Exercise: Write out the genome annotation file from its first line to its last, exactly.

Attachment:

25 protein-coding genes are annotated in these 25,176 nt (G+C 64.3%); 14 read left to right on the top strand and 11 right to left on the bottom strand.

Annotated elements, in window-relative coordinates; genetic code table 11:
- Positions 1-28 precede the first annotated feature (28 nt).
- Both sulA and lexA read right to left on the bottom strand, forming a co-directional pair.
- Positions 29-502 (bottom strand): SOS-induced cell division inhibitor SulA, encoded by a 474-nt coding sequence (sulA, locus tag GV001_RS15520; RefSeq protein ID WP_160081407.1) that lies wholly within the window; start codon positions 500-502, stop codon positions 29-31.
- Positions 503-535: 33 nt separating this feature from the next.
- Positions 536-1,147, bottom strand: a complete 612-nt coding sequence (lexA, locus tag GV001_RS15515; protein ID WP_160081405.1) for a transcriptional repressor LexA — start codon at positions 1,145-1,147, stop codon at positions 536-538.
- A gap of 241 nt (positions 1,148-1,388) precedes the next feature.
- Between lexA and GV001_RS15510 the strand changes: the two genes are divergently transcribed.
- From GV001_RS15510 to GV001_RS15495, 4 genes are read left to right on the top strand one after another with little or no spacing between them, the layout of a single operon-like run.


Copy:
25 protein-coding genes are annotated in these 25,176 nt (G+C 64.3%); 14 read left to right on the top strand and 11 right to left on the bottom strand.

Annotated elements, in window-relative coordinates; genetic code table 11:
- Positions 1-28 precede the first annotated feature (28 nt).
- Both sulA and lexA read right to left on the bottom strand, forming a co-directional pair.
- Positions 29-502 (bottom strand): SOS-induced cell division inhibitor SulA, encoded by a 474-nt coding sequence (sulA, locus tag GV001_RS15520; RefSeq protein ID WP_160081407.1) that lies wholly within the window; start codon positions 500-502, stop codon positions 29-31.
- Positions 503-535: 33 nt separating this feature from the next.
- Positions 536-1,147, bottom strand: a complete 612-nt coding sequence (lexA, locus tag GV001_RS15515; protein ID WP_160081405.1) for a transcriptional repressor LexA — start codon at positions 1,145-1,147, stop codon at positions 536-538.
- A gap of 241 nt (positions 1,148-1,388) precedes the next feature.
- Between lexA and GV001_RS15510 the strand changes: the two genes are divergently transcribed.
- From GV001_RS15510 to GV001_RS15495, 4 genes are read left to right on the top strand one after another with little or no spacing between them, the layout of a single operon-like run.